Vittorio Jano along
with Colin Chapman could arguably be called the greatest race car engineer in history.
Born in 1891, he joined Fiat at the age of 20. Working as a junior draughtsman
under Carlo Cavalli, the brilliant head of the Fiat design section, he eventually became
head of the design team in 1921. While at Fiat he worked along side its test driver Luigi
Bazzi. It was Bazzi who had left Fiat to join the newly formed Alfa Romeo, who recommended
his former associate. Alfa Romeo's car the P1 turned out to be a big disappointment and
Jano was hired in 1923 to design a completely new car from scratch. That car was the P2
which won its first race in 1924 and continue winning races for the next six years in one
form or another.
The 1932 season would be fought without the German cars from Daimler
Benz. It would also be one with an open formula which limited only the length of the races
to five hours. Building upon the lessons learned with the
P2, Jano created the P3. The P3 Monoposto was the first genuine single-seat racing car
in Grand Prix racing. It
was powered by an eight-cylinder engine built around two four-cylinder blocks, each fed by
its own Roots supercharger. One of the engines major strengths was its low-speed torque.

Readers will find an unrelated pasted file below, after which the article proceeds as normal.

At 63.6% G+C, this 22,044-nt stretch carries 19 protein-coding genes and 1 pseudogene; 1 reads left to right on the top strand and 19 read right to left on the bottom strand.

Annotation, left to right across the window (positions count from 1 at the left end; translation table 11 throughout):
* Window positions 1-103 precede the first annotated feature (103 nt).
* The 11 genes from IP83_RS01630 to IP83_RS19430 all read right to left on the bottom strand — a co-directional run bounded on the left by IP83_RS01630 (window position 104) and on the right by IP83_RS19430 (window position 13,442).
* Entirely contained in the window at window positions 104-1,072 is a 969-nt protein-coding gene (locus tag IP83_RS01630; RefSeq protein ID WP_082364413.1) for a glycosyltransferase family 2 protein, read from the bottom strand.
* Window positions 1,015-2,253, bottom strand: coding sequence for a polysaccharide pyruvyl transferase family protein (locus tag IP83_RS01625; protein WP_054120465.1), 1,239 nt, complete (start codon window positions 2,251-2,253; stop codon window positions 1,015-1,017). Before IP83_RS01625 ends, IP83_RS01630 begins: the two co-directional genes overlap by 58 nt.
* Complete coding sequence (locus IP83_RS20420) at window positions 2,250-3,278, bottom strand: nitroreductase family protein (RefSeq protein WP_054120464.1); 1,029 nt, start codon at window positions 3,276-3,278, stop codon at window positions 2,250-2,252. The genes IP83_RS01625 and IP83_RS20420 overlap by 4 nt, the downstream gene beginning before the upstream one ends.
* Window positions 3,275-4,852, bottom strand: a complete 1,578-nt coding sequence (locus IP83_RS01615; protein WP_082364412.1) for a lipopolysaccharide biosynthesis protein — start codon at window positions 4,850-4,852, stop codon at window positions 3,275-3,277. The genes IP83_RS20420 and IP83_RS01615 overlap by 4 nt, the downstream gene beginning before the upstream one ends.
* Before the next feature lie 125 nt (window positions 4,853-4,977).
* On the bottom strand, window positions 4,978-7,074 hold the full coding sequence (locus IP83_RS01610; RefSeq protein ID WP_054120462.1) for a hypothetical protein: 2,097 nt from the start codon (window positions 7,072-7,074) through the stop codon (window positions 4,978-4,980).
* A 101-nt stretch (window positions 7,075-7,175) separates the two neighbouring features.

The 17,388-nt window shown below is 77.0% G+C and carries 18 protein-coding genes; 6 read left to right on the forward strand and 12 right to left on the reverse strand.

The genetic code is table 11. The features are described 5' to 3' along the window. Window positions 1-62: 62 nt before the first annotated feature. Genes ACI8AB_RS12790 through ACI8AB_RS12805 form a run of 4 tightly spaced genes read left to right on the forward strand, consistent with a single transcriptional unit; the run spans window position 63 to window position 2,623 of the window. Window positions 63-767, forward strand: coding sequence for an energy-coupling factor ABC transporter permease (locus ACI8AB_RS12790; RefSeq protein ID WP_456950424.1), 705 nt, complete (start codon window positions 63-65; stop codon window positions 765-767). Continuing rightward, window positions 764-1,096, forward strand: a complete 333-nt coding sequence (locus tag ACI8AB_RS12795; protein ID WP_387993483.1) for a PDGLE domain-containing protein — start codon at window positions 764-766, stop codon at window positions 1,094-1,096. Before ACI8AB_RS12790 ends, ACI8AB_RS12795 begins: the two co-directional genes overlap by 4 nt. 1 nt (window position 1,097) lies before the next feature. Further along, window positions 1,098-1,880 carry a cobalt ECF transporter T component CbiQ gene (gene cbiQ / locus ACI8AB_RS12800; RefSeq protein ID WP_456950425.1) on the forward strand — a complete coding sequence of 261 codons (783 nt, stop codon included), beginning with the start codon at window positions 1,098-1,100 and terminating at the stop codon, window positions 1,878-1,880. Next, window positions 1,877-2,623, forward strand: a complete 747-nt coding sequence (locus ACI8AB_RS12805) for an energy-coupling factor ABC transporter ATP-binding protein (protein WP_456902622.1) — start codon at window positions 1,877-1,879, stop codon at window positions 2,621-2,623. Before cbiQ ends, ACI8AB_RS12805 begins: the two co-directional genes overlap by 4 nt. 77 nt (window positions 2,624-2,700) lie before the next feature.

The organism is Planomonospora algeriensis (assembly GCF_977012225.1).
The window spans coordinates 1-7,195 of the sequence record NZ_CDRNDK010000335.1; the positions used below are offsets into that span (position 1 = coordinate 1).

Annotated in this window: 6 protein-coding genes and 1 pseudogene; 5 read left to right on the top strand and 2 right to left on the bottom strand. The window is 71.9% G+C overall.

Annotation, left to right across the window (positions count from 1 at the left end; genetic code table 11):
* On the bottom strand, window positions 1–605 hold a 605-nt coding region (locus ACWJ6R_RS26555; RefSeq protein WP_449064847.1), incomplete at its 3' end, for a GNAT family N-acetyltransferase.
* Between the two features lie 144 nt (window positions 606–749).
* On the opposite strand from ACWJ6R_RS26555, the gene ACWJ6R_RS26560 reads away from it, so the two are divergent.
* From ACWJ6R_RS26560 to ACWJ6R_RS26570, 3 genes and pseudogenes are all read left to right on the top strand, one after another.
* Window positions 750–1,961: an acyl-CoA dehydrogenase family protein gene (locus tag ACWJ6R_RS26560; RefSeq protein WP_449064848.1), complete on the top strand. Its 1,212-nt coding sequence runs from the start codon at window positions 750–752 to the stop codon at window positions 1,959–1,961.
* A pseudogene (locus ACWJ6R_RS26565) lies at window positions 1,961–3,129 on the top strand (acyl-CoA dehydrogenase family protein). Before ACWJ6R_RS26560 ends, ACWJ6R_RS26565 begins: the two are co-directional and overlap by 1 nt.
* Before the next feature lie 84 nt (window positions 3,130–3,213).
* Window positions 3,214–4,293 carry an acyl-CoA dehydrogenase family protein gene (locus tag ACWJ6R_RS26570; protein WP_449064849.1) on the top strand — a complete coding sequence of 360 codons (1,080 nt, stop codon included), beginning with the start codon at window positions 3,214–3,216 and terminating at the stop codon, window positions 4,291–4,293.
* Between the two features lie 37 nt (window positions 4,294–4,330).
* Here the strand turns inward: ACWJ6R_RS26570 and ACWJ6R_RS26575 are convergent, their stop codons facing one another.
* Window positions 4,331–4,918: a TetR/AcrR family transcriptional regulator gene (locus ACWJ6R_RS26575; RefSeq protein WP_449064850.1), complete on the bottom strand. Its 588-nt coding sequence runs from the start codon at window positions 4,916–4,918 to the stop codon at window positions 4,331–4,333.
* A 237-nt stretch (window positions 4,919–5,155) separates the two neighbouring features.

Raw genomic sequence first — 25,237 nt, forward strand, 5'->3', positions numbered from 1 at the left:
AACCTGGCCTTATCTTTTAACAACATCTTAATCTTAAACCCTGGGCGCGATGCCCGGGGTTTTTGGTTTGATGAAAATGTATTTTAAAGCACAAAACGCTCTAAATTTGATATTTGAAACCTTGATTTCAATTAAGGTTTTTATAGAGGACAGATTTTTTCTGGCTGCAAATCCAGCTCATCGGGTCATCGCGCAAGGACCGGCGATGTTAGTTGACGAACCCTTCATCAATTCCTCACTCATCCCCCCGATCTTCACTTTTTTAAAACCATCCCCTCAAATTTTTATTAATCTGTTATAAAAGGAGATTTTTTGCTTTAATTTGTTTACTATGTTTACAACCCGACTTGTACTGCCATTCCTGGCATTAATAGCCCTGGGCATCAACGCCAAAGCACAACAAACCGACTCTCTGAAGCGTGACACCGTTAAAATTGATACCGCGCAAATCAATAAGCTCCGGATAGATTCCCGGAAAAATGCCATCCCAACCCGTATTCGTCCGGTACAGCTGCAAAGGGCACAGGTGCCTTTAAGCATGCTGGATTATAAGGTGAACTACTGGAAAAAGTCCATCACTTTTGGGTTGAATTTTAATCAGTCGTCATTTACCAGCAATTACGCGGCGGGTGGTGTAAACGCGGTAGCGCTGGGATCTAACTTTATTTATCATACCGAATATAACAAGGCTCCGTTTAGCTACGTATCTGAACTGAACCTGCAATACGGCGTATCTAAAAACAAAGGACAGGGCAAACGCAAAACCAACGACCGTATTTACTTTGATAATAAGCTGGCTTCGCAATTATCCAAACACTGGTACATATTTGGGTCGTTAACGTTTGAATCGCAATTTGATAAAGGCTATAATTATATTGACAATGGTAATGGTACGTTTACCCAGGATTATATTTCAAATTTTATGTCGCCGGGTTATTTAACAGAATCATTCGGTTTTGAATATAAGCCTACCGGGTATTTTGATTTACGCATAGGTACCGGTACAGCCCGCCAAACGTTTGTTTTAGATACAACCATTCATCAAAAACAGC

Power to the rear wheels was transmitted through twin driveshafts that allowed for the
drivers seat to be placed lower in the chassis. The original leaf spring
suspension was replaced in 1935 by an independent Dubonnet front
suspension. The complete car weighed in at only 1,545 lbs. and were it not for its cast-iron block engine, it would
have weighed considerably less.
Winning its first race out of the box,
the P3 went on to win 5 more major races in 1932. With the two best drivers of the day,
Nuvolari and Caracciola racing them 1932 was a successful year. Some
said that with a Jano designed car and their two great drivers they
should not expect anything less. Financial troubles that had come to a
head in 1933 saw the factory hand over racing to the Scuderia Ferrari
team after going missing at the beginning of the year. Losing some of
their initial superiority they still continued to wrack up victories
later that year. 1934 found a new formula and new rivals from Germany.
In the face of this Teutonic onslaught even Jano's Monoposto could not
stem the tide except for one race that has come down through the ages.
most famous victory came very late in its career when Tazio Nuvolari beat the combined
German might of five Mercedes and four Auto Unions. That race, the German Grand Prix at the
Nurburgring, in front of dozens of Nazi officials is considered one of Nuvolari's greatest
victories of all time while the car that took him to victory, the P3 is
enshrined in the pantheon of great Grand Prix cars.